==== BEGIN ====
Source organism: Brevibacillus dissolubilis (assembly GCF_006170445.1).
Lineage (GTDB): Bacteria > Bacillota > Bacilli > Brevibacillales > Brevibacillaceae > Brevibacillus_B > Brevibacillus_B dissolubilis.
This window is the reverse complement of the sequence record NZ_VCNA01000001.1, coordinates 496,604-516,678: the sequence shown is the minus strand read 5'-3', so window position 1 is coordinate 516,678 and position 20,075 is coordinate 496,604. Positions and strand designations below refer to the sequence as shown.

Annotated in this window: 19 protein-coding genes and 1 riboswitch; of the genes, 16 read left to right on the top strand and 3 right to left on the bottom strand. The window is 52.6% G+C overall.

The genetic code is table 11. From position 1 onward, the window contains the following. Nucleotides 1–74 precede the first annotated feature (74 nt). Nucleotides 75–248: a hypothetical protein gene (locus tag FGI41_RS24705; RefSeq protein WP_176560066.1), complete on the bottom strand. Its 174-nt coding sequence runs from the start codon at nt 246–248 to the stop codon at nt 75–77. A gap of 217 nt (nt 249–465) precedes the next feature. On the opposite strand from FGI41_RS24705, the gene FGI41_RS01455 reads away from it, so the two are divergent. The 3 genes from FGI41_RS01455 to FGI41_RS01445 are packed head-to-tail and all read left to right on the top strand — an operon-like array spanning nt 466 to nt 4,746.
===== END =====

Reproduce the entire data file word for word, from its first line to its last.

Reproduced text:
Source organism: Brevibacillus dissolubilis (assembly GCF_006170445.1).
Lineage (GTDB): Bacteria > Bacillota > Bacilli > Brevibacillales > Brevibacillaceae > Brevibacillus_B > Brevibacillus_B dissolubilis.
This window is the reverse complement of the sequence record NZ_VCNA01000001.1, coordinates 496,604-516,678: the sequence shown is the minus strand read 5'-3', so window position 1 is coordinate 516,678 and position 20,075 is coordinate 496,604. Positions and strand designations below refer to the sequence as shown.

Annotated in this window: 19 protein-coding genes and 1 riboswitch; of the genes, 16 read left to right on the top strand and 3 right to left on the bottom strand. The window is 52.6% G+C overall.

The genetic code is table 11. From position 1 onward, the window contains the following. Nucleotides 1–74 precede the first annotated feature (74 nt). Nucleotides 75–248: a hypothetical protein gene (locus tag FGI41_RS24705; RefSeq protein WP_176560066.1), complete on the bottom strand. Its 174-nt coding sequence runs from the start codon at nt 246–248 to the stop codon at nt 75–77. A gap of 217 nt (nt 249–465) precedes the next feature. On the opposite strand from FGI41_RS24705, the gene FGI41_RS01455 reads away from it, so the two are divergent. The 3 genes from FGI41_RS01455 to FGI41_RS01445 are packed head-to-tail and all read left to right on the top strand — an operon-like array spanning nt 466 to nt 4,746.